question on foreclosed multi-unit property

Background – I currently own 4 rental houses… closing on #5 later this month.
Banker we deal with for financing tells me when he was looking at house #5 that they have foreclosed on a 12 plex in a nearby town.
He sends me some information on the property and by my estimation the rents are pretty low for 2br apt 20 miles from a big city ($425)… but only 2 of the 12 units are currently occupied (of course he says with the proper management it should be close to full)…

My issue: while I have some experience with SFH (about 3 years) and would like to get into some multi-family units at some point (and I had figured I would start with a 4 plex also)… I am concerned about 2 of the 12 units being rented and having enough cash to support the property until the repairs (I’m assuming) can be made and can start getting more units rented.

My proposed solution: go investigate the town and other multi-family units to see if they are full and what they are getting for rent…evaluate growth of city and major employers in area. Inspect complex and get an idea for what underlying issues are – is complex in bad neighborhood, units outdated, etc.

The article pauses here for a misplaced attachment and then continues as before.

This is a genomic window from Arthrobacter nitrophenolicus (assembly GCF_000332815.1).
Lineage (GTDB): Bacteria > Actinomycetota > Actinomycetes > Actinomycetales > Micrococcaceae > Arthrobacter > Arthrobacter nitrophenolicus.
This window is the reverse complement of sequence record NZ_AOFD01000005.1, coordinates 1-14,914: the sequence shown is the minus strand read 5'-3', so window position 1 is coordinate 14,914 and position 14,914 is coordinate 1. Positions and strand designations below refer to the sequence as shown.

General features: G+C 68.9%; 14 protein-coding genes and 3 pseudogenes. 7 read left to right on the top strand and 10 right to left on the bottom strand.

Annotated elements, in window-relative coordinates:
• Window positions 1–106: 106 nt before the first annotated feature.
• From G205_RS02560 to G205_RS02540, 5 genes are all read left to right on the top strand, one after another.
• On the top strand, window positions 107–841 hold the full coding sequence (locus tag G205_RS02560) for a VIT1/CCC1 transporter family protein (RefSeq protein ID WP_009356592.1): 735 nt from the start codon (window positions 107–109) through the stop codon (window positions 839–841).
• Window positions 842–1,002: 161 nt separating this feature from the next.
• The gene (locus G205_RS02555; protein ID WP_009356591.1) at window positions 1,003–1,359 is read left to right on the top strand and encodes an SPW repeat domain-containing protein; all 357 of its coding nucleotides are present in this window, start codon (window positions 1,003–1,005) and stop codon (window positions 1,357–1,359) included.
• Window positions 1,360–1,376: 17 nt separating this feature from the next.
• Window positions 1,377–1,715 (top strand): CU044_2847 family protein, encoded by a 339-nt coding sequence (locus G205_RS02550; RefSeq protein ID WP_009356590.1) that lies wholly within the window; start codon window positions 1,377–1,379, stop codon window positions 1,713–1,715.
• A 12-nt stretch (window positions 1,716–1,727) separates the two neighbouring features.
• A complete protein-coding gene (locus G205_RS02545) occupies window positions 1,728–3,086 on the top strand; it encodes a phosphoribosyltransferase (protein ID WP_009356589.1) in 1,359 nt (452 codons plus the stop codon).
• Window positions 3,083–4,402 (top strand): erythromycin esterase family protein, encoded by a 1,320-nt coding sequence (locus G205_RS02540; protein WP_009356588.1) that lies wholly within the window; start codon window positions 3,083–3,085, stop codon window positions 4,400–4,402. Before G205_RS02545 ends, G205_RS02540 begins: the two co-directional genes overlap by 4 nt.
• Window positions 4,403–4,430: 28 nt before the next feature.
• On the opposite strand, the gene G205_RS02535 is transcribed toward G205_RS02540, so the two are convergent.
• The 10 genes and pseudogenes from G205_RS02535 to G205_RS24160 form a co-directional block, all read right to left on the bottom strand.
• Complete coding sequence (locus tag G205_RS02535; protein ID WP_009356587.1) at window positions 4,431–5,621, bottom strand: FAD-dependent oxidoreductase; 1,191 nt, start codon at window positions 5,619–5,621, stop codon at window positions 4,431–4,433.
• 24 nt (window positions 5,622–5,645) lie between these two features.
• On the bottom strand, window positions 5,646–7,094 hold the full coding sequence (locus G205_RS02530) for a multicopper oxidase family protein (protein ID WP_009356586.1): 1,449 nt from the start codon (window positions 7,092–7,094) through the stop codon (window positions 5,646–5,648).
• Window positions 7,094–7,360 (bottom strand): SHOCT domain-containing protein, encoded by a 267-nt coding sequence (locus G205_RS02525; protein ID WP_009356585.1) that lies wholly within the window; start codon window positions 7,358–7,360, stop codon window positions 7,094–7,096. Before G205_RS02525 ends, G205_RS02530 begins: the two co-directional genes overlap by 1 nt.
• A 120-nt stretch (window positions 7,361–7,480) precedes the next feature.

Why I started this thread: Has anyone ever talked with the bank who has the foreclosed property about deferring payments for 1 year? This would allow me to get repairs made and get units occupied without a huge financial worry during the short term. Or are there any other creative financing deals I could research?

Any thoughts appreciated about how others have handled/or would consider handling a similar situation…


get after it.

Sounds like you have a plan. Check it out. Get it cheap. Just get enough financing to cover the rehab costs.

Sounds like a deal.

Sounds like it’s time for you to take on some multi family property. I’ve never heard of a lender holding payments for the borrower. Also, you would need to get a commercial loan since it’s more than 4 units, so hopefully your banker can do that.

I would call a few property managers and find out what the market rent is for that area. You can also use the free sites like Rent-O-Meter to get an estimate as well. But it sounds like the property needs work will take some time to get occupied. Just be sure to get a rough estimate on the repairs needed that way you can make a better decision.

The bank is the one with the problem. If you want to take on their problem let them fund the effort.

Agree terms and conditions that are aligned with getting the place operational.

Do your homework before starting so you know what is reasonable for occupancy in the area. While the rents might be below market, do not be in a rush to nail the market rate. You want to get the place rented, you want to pick quality tenants and you do not want to work for free. Agree with the lender a loan term that makes sense without maximum rents.

If they will not deal, be prepared to walk. It is only a deal for you if the numbers work for you.